Pittsburgh & Allegheny County Criticized for Lack of Transparency on Coronavirus

Pittsburgh Mayor Bill Peduto & Allegheny County Executive Rich Fitzgerald (Modern Ghana Association of Pittsburgh)

PITTSBURGH, PA. – Today, video of hundreds of people partying on St. Patrick’s Day on Pittsburg’sh South Side went viral around the nation. 

Despite warning from national public health experts that people need to stay in their homes except for essential services such as buying groceries or medical help, most local elected officials in Pittsburgh have so far refused to even encourage people to stay out of bars or restaurants. 

On Saturday, Pennsylvania Governor Tom Wolf ordered all non-essential businesses, restaurants, bars, and entertainment venues in 4 suburban Philadephia communities. However, the ban has yet to be extended to the rest of the state. 

However, in the city of Pittsburgh and its surrounding Allegheny County, where the first two cases of coronavirus were reported on Saturday, elected officials have refused so far call for such “social distancing” measures demanded by many public health experts. 

This weekend, Pittsburgh Mayor Peduto declared that Pittsburgh would declare a state of emergency that would only prohibit gatherings of 250 people or more. Allegheny County, which surrounds and overlaps in its jurisdiction with Pittsburgh, also declared a state of emergency with a similar order that only limits events over 250 people. 

However, both the city and county have faced criticism from public health advocates for declining to call for measures enacted in Philadelphia’s suburbs to stop the spread of the coronavirus. 

“We’re learning from the rest of the world that taking bold action early can not only stem the growth of this virus but save untold numbers of lives. You may ask why we’re not enforcing this earlier,” Mayor Peduto’s Chief of Staff Daniel Gilman told the Pittsburgh Post-Gazette. “I know that declarations like this can be a shock, and they can cause a panic. I want residents of Pittsburgh to be able to plan, especially as many with school-aged children are looking at child care needs going into Monday. Others may have events this weekend. … We don’t want to have to cancel a wedding or a bar mitzvah or Mass or temple services.”

On Saturday night, Allegheny County Councilwoman Bethany Hallam criticized the approach of some regional leaders focusing her comments on county leaders.

“Transparency is the most important aspect of our current time, And I don’t see much of it at the county level currently,” Hallam in an interview with Payday “All I see is these PR releases trying to contain the hype instead of being realistic about it, and it’s frustrating. Especially as a countywide elected official who has a duty to her constituents”.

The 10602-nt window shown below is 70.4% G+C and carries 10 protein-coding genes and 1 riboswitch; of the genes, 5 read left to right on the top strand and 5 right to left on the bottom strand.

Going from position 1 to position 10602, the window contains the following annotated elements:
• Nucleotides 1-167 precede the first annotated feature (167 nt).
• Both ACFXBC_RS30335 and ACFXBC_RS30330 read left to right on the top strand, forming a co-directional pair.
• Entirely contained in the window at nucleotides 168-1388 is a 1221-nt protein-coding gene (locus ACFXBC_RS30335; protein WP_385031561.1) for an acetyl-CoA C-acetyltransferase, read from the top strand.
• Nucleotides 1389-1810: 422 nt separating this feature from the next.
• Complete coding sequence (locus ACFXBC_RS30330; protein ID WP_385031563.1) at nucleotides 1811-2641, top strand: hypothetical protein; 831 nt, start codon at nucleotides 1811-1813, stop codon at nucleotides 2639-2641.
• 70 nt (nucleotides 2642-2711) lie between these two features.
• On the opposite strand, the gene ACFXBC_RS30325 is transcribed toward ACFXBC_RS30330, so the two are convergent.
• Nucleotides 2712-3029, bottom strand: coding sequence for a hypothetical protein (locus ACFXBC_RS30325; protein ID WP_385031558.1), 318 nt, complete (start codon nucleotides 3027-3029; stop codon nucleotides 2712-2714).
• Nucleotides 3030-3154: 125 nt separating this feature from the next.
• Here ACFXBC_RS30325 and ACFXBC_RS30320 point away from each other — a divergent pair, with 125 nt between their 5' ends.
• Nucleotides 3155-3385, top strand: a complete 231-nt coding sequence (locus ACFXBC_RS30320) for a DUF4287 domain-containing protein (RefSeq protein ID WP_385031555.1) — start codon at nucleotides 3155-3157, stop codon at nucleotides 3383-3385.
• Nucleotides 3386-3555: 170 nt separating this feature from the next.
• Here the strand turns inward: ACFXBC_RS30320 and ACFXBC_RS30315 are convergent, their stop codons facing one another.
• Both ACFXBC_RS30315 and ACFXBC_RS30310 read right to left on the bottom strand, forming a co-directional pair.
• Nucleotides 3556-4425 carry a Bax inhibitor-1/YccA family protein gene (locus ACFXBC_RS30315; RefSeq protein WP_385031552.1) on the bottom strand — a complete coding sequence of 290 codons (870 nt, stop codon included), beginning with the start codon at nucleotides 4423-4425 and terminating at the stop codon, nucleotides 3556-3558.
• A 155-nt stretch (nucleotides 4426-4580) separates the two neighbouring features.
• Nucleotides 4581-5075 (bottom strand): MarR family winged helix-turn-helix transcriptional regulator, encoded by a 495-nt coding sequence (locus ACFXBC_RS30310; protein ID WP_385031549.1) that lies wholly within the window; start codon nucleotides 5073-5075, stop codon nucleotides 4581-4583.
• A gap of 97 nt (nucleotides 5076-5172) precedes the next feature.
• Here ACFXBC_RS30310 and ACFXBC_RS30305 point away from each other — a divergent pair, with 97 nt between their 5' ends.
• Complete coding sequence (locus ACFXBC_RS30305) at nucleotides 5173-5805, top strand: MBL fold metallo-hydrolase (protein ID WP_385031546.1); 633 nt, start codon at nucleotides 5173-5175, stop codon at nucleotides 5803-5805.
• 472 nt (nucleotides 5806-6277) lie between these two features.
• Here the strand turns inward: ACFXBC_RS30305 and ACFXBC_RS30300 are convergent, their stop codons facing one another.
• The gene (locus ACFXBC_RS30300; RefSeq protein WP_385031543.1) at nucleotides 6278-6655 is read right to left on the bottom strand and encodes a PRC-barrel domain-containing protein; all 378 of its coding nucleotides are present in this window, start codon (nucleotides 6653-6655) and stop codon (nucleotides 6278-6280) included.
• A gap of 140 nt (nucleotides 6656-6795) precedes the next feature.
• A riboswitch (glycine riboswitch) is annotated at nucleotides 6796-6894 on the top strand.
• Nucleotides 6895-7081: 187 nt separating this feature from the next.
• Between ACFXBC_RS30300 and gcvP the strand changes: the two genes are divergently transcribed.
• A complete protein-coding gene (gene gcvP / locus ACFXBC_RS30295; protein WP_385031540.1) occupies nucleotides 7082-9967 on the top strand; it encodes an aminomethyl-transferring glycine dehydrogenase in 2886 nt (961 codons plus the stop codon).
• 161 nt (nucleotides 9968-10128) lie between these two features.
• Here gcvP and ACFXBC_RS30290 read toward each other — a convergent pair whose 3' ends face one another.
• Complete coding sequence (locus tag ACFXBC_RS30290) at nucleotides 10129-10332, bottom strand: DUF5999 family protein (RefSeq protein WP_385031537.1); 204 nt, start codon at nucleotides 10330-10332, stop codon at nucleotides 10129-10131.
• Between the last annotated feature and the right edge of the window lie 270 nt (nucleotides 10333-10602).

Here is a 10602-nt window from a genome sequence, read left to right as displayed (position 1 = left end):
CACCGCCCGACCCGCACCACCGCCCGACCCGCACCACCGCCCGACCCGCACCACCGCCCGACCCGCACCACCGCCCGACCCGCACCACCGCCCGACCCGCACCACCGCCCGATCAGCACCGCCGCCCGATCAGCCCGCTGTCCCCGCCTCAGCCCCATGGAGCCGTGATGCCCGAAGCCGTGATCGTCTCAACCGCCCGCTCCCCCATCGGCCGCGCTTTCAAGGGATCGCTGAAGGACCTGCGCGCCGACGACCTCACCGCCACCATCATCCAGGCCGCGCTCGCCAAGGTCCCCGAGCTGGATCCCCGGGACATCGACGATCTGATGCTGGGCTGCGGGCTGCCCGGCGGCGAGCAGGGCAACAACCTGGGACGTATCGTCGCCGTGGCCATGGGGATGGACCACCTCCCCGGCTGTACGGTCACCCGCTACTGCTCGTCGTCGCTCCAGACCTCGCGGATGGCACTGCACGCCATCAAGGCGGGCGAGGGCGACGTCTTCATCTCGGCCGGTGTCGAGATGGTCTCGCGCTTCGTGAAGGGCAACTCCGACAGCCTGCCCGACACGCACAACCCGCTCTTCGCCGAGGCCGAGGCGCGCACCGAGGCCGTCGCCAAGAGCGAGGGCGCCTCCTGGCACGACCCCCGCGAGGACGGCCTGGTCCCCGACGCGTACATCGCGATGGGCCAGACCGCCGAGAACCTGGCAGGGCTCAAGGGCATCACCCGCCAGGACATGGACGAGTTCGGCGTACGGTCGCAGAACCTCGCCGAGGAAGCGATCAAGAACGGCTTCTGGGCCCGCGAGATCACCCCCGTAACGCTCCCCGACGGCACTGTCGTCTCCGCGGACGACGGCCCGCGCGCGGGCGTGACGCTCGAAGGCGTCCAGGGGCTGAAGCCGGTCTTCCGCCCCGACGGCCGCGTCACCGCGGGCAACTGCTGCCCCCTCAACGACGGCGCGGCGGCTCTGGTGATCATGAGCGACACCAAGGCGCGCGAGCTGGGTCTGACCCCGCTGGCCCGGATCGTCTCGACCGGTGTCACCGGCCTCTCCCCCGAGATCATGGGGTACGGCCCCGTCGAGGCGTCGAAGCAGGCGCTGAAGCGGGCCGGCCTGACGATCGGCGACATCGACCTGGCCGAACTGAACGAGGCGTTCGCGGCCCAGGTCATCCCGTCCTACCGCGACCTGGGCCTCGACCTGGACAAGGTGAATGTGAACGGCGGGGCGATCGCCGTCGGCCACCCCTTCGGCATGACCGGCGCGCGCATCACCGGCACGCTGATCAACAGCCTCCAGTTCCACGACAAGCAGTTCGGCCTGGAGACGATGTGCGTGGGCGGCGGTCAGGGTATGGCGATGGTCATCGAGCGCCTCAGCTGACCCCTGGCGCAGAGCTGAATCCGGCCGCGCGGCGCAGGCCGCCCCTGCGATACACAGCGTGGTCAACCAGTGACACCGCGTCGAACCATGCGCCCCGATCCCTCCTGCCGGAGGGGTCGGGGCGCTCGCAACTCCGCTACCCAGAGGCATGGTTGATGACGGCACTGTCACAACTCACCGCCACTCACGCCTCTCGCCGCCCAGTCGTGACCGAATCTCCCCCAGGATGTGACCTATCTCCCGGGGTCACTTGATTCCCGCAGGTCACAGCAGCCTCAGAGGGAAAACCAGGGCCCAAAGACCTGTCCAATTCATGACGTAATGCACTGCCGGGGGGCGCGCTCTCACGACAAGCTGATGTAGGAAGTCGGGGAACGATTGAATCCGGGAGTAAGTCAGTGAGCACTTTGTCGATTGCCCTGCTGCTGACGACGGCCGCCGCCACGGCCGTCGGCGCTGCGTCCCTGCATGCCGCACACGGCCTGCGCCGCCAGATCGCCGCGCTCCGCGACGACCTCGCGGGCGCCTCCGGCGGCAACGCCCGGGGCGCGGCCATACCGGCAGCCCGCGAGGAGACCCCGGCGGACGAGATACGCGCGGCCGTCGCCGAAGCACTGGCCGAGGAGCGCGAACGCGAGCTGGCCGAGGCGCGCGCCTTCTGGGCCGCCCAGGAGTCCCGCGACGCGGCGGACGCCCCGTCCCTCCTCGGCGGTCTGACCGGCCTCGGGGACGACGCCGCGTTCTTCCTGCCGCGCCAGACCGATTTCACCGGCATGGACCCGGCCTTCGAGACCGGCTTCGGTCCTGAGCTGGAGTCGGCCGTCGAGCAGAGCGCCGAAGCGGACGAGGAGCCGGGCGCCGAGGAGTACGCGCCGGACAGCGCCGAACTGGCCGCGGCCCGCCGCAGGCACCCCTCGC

“I think they think that by delaying the inevitable, we are better off. But every county and city and state that has been where we are right now, has exclaimed the opposite,” says Hallam. “The only way to contain this is to be open and honest with the people who are effected.” 

Hallam called for the immediate passage of legislation to provide for paid time off for service industry employees so that restaurants and bars in the city can be closed as quickly as possible without adversely affecting workers. Additionally, Hallam called for a moratorium on evictions, expanded unemployment insurance, paid sick days, and free child care for workers performing essential jobs forced to work during the outbreak. 

“Pass the legislation NOW. We Don’t NEED to wait – leadership is CHOOSING to,” wrote Hallam in a message to Payday Report. “We all need to work together to protect our constituents – particularly the most vulnerable ones who don’t have the protection of paid vacation days and paid sick leave.” 

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About the Author

Mike Elk
Mike Elk is an Emmy-nominated labor reporter and alumni of the Guardian. In addition to filing nearly 2,000 stories from 46 states, Elk traveled with Lula from Sáo Bernando do Campos all the way to the Oval Office in the White House. Credited by the Washington Post for being the first reporter to track the strike wave systematically, Elk started Payday Report using his NLRB settlement from being illegally fired for union organizing in 2015. He lives in his hometown of Pittsburgh and works frequently in Rio de Janeiro, where he attended college at PUC-Rio. He speaks both Portuguese and Pittsburghese fluently. His email is [email protected]

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